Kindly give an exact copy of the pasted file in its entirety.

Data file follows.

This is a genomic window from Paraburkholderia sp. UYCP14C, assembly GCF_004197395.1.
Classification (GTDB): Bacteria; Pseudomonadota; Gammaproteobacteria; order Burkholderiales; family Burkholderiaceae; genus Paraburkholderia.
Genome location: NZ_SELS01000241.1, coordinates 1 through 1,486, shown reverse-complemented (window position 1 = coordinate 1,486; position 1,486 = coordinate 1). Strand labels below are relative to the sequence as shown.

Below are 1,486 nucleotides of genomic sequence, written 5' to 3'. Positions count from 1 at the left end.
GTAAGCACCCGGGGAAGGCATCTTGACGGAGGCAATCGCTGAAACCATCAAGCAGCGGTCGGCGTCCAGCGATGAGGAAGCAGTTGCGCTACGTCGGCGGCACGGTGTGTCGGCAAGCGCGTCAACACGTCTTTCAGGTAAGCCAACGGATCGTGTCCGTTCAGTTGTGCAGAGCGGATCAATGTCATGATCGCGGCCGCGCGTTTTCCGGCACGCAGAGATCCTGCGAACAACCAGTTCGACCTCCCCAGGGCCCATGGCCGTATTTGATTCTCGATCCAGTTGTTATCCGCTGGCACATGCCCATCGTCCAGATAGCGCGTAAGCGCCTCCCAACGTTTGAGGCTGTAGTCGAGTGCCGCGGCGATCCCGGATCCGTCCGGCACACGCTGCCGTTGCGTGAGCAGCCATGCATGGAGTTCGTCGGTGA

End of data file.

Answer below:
This is a genomic window from Paraburkholderia sp. UYCP14C, assembly GCF_004197395.1.
Classification (GTDB): Bacteria; Pseudomonadota; Gammaproteobacteria; order Burkholderiales; family Burkholderiaceae; genus Paraburkholderia.
Genome location: NZ_SELS01000241.1, coordinates 1 through 1,486, shown reverse-complemented (window position 1 = coordinate 1,486; position 1,486 = coordinate 1). Strand labels below are relative to the sequence as shown.

Below are 1,486 nucleotides of genomic sequence, written 5' to 3'. Positions count from 1 at the left end.
GTAAGCACCCGGGGAAGGCATCTTGACGGAGGCAATCGCTGAAACCATCAAGCAGCGGTCGGCGTCCAGCGATGAGGAAGCAGTTGCGCTACGTCGGCGGCACGGTGTGTCGGCAAGCGCGTCAACACGTCTTTCAGGTAAGCCAACGGATCGTGTCCGTTCAGTTGTGCAGAGCGGATCAATGTCATGATCGCGGCCGCGCGTTTTCCGGCACGCAGAGATCCTGCGAACAACCAGTTCGACCTCCCCAGGGCCCATGGCCGTATTTGATTCTCGATCCAGTTGTTATCCGCTGGCACATGCCCATCGTCCAGATAGCGCGTAAGCGCCTCCCAACGTTTGAGGCTGTAGTCGAGTGCCGCGGCGATCCCGGATCCGTCCGGCACACGCTGCCGTTGCGTGAGCAGCCATGCATGGAGTTCGTCGGTGA